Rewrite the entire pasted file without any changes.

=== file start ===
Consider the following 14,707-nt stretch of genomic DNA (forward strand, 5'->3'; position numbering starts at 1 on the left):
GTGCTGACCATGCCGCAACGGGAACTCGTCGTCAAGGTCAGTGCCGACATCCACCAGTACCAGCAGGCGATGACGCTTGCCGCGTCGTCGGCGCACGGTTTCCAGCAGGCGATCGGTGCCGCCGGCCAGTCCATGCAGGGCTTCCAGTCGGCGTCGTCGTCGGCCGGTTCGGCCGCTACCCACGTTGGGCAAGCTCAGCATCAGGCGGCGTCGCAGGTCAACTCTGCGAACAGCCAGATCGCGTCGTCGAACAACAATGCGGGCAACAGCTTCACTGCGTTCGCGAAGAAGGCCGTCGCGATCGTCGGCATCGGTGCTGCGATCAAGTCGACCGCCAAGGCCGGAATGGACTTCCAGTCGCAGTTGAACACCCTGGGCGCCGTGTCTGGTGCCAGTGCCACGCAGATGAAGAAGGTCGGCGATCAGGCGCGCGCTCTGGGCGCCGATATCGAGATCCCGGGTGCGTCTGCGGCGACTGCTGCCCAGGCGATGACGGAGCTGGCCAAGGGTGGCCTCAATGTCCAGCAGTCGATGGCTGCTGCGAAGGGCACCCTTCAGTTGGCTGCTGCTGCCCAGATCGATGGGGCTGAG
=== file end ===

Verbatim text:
Consider the following 14,707-nt stretch of genomic DNA (forward strand, 5'->3'; position numbering starts at 1 on the left):
GTGCTGACCATGCCGCAACGGGAACTCGTCGTCAAGGTCAGTGCCGACATCCACCAGTACCAGCAGGCGATGACGCTTGCCGCGTCGTCGGCGCACGGTTTCCAGCAGGCGATCGGTGCCGCCGGCCAGTCCATGCAGGGCTTCCAGTCGGCGTCGTCGTCGGCCGGTTCGGCCGCTACCCACGTTGGGCAAGCTCAGCATCAGGCGGCGTCGCAGGTCAACTCTGCGAACAGCCAGATCGCGTCGTCGAACAACAATGCGGGCAACAGCTTCACTGCGTTCGCGAAGAAGGCCGTCGCGATCGTCGGCATCGGTGCTGCGATCAAGTCGACCGCCAAGGCCGGAATGGACTTCCAGTCGCAGTTGAACACCCTGGGCGCCGTGTCTGGTGCCAGTGCCACGCAGATGAAGAAGGTCGGCGATCAGGCGCGCGCTCTGGGCGCCGATATCGAGATCCCGGGTGCGTCTGCGGCGACTGCTGCCCAGGCGATGACGGAGCTGGCCAAGGGTGGCCTCAATGTCCAGCAGTCGATGGCTGCTGCGAAGGGCACCCTTCAGTTGGCTGCTGCTGCCCAGATCGATGGGGCTGAG